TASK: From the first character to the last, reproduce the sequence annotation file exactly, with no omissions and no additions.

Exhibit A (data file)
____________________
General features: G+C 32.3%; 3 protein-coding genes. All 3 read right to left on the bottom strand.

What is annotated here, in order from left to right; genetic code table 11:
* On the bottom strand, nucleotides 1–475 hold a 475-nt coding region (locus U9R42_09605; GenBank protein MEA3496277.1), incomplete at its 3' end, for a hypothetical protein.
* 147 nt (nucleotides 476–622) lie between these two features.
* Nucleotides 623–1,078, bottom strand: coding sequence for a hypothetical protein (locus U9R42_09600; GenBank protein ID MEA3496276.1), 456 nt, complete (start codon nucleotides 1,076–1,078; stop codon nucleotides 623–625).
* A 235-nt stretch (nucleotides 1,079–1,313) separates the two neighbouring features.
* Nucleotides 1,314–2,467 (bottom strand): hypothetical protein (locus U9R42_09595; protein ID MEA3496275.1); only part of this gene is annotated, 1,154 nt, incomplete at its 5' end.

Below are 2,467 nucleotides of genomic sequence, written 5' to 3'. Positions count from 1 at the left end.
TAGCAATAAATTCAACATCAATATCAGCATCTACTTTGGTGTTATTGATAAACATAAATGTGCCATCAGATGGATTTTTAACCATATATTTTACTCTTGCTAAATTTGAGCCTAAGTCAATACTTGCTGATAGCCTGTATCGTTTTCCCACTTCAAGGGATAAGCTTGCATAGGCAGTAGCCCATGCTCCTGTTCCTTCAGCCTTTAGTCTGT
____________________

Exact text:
General features: G+C 32.3%; 3 protein-coding genes. All 3 read right to left on the bottom strand.

What is annotated here, in order from left to right; genetic code table 11:
* On the bottom strand, nucleotides 1–475 hold a 475-nt coding region (locus U9R42_09605; GenBank protein MEA3496277.1), incomplete at its 3' end, for a hypothetical protein.
* 147 nt (nucleotides 476–622) lie between these two features.
* Nucleotides 623–1,078, bottom strand: coding sequence for a hypothetical protein (locus U9R42_09600; GenBank protein ID MEA3496276.1), 456 nt, complete (start codon nucleotides 1,076–1,078; stop codon nucleotides 623–625).
* A 235-nt stretch (nucleotides 1,079–1,313) separates the two neighbouring features.
* Nucleotides 1,314–2,467 (bottom strand): hypothetical protein (locus U9R42_09595; protein ID MEA3496275.1); only part of this gene is annotated, 1,154 nt, incomplete at its 5' end.

Below are 2,467 nucleotides of genomic sequence, written 5' to 3'. Positions count from 1 at the left end.
TAGCAATAAATTCAACATCAATATCAGCATCTACTTTGGTGTTATTGATAAACATAAATGTGCCATCAGATGGATTTTTAACCATATATTTTACTCTTGCTAAATTTGAGCCTAAGTCAATACTTGCTGATAGCCTGTATCGTTTTCCCACTTCAAGGGATAAGCTTGCATAGGCAGTAGCCCATGCTCCTGTTCCTTCAGCCTTTAGTCTGT